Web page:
The result was a proposal for which Ryan couldn’t obtain a majority of the votes. No Democrat was going to vote for anything that smacked of a repeal of Obamacare, so Ryan had to produce a majority from the deeply riven Republicans. (Not long ago, the congressional Republicans were united and the Democrats deeply divided.) Ryan was much criticized for not being able to round up the votes, but the votes weren’t there to be rounded up. When the president acceded to Ryan’s suggestion that they pull the bill and not have a vote on it, Trump couldn’t help himself from reacting to this only valid alternative, a crushing failure, with a plenitude of blame and threats.


Trump is a blame-thrower with bad aim, which shreds even further what credibility he has. His first instinct was to lay it on the Democrats, which even his own advisers said was ridiculous. He then made matters worse for himself by accusing the Freedom Caucus of betraying him and threatening its members with primary challenges for the 2018 elections. All but a tiny few of these members won more votes in 2016 than Trump did, were from safely conservative districts, and would be hard to dislodge. A threat to an elected member of Congress is the last thing that will make him or her amenable. Trump’s tweet attacking both the Democrats and the Freedom Caucus for his loss suggested he couldn’t do the simple math of finding a majority in the House. And this was likely to doom any revival of the health care legislation—if in fact the White House’s effort this week was serious and not just an attempt to suggest that Trump hadn’t really given up, as it was said he shouldn’t have done when the bill first went down to defeat.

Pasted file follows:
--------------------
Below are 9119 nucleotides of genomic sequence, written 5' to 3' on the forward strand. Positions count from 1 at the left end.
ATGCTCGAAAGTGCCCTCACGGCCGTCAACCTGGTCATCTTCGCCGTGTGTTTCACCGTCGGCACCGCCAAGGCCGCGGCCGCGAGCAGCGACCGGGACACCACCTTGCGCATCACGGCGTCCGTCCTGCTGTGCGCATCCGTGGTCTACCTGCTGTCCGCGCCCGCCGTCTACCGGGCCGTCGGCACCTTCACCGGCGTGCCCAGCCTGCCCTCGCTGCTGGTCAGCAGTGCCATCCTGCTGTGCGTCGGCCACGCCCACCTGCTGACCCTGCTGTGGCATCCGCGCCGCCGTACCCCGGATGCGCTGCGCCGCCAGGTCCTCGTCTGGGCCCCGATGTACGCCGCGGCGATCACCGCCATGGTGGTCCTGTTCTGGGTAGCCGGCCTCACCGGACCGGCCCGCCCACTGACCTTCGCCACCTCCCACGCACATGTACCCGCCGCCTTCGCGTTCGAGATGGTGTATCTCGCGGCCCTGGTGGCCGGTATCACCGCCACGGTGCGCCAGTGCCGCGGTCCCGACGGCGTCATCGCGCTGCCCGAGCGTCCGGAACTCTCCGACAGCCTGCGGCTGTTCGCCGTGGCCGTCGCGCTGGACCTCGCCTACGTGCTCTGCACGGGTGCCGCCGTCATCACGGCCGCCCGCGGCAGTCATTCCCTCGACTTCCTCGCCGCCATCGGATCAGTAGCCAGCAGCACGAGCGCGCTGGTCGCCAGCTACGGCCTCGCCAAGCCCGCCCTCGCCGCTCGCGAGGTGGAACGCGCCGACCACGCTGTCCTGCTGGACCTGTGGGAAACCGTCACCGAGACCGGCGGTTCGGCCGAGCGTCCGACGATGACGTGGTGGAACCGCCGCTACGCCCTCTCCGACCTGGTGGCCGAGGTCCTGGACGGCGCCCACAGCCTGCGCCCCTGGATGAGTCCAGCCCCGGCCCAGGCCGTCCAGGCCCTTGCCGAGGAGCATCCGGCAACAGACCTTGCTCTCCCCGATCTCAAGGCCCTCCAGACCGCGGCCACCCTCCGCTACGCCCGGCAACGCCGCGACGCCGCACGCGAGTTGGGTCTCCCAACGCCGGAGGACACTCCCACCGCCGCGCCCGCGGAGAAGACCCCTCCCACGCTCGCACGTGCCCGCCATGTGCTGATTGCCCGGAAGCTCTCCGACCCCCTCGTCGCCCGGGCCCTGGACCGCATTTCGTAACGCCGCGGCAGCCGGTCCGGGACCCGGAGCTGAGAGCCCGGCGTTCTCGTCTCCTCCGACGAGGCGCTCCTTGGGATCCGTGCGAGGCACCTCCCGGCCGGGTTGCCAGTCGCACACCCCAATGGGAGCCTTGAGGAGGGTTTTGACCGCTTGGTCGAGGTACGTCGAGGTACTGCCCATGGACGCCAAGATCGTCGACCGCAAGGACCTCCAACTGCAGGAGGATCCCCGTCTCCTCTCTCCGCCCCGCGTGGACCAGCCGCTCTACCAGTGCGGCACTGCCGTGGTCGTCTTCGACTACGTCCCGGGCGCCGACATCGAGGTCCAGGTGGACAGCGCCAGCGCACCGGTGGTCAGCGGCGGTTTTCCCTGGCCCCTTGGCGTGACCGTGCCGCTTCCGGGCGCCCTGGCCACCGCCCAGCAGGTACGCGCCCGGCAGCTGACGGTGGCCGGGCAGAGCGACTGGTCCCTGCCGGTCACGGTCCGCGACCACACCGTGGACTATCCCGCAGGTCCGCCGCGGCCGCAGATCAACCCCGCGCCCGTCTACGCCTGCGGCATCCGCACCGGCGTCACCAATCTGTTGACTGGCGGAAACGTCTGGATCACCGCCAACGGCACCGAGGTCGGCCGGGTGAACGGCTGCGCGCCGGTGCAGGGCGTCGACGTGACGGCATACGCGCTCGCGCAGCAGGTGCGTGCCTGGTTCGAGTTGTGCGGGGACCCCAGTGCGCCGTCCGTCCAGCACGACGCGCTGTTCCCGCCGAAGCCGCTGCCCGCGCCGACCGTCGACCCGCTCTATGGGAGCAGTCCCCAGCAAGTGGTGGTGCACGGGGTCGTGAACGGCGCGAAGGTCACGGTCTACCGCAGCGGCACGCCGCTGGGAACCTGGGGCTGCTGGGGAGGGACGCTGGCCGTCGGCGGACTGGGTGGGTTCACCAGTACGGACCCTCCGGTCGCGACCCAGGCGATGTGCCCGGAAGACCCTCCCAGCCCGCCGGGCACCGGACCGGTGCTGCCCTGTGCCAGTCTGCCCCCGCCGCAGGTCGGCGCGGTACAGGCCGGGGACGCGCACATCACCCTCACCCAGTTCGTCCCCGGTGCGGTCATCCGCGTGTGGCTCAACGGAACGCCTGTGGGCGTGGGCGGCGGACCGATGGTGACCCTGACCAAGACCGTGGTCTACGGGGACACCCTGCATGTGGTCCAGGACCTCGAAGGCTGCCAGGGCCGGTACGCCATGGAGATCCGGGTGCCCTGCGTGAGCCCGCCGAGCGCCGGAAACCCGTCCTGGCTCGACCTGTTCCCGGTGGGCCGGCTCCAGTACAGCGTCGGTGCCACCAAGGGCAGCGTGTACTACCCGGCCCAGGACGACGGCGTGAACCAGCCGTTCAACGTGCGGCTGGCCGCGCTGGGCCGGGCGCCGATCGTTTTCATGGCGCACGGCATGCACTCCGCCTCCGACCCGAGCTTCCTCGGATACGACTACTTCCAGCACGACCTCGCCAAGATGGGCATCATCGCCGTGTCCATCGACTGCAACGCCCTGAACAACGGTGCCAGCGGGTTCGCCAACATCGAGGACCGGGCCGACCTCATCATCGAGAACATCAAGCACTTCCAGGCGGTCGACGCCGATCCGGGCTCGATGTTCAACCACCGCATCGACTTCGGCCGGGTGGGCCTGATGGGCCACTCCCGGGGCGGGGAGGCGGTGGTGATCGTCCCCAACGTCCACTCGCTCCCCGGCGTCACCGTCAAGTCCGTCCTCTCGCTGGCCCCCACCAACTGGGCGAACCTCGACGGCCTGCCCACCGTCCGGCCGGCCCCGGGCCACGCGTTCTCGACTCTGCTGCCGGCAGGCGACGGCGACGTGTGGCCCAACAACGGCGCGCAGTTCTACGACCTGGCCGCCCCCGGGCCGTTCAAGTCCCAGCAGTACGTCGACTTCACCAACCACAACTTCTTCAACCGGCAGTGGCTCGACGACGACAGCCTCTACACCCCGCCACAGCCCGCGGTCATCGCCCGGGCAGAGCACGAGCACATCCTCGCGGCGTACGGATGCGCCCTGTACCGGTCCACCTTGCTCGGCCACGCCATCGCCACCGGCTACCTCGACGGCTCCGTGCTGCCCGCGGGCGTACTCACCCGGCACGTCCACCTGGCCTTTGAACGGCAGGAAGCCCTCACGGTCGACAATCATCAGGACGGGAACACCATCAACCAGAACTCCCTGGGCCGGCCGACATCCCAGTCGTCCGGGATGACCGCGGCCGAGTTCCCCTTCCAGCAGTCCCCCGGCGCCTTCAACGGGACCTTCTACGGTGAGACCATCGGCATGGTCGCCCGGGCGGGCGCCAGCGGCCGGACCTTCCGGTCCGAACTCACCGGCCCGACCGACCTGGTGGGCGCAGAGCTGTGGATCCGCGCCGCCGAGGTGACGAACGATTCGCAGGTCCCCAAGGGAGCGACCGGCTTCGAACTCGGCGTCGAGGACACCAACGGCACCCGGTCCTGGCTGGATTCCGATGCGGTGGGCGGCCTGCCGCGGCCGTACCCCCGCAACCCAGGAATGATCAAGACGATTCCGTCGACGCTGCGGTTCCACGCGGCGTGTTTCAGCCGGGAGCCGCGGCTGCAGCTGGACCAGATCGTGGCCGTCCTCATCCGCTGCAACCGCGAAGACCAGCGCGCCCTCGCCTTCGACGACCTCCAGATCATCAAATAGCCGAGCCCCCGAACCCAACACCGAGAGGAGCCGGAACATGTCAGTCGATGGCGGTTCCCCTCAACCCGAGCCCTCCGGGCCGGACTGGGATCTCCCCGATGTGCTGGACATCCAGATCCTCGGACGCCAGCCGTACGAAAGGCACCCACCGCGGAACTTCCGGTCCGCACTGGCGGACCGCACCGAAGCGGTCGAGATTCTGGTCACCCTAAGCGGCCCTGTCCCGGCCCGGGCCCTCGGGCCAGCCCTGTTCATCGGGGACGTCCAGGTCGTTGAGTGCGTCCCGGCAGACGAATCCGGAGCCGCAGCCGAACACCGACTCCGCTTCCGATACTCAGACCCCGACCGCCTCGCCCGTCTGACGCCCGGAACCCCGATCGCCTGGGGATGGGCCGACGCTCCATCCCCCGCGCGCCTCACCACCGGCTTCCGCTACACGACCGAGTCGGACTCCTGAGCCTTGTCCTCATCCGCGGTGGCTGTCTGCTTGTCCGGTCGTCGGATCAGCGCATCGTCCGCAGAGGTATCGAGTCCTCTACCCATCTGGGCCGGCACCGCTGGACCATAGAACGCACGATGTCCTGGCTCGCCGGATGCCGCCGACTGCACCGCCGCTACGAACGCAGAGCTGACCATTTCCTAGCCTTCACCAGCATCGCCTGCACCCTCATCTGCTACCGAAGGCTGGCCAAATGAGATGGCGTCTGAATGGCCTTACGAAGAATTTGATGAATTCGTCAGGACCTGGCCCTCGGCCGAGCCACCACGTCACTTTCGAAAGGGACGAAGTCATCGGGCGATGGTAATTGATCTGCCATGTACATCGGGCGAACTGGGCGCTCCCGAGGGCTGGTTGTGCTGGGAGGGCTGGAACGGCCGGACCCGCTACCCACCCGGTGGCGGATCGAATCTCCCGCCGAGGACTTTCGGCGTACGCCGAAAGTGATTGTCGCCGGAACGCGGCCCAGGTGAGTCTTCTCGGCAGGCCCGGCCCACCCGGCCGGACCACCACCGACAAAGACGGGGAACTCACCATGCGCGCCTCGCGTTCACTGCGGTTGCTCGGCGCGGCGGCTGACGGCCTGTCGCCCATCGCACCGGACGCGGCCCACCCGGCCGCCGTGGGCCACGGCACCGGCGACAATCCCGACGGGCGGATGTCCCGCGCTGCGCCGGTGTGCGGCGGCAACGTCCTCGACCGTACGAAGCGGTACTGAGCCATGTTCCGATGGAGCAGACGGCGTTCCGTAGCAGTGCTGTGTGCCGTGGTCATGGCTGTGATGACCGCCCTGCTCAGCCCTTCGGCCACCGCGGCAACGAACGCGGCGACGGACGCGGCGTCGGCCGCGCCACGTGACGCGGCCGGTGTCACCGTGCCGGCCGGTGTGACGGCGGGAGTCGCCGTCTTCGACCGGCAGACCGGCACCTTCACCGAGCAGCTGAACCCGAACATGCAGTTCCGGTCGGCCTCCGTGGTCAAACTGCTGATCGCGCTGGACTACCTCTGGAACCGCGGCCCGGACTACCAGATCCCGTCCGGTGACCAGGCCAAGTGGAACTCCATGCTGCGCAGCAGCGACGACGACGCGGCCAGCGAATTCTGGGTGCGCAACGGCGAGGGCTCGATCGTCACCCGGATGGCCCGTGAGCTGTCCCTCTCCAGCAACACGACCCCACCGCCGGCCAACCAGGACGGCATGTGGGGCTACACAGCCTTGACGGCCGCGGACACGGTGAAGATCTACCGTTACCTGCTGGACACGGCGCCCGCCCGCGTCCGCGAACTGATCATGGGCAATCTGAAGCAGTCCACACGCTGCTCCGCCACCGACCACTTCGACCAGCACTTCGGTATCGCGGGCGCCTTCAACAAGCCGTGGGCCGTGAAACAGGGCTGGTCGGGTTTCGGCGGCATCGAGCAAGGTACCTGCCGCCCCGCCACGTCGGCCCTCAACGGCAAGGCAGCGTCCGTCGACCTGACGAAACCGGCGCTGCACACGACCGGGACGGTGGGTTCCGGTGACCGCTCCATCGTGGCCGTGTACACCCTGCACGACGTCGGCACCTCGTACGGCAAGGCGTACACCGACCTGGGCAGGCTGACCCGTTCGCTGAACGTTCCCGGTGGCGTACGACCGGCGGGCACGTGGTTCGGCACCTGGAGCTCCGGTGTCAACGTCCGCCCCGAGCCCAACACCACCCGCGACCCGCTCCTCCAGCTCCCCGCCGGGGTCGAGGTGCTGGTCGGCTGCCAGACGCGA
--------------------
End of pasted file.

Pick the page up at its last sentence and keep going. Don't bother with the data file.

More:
Some observers concluded that the president would have an easier time on other pieces of legislation, but the behavior of various congressional factions and of the president bring this into question. The next large issue Congress is likely to act on is the sweeping tax cuts Trump has promised but, once again, the president has yet to propose such a bill. His infrastructure bill is caught among warring factions within the administration.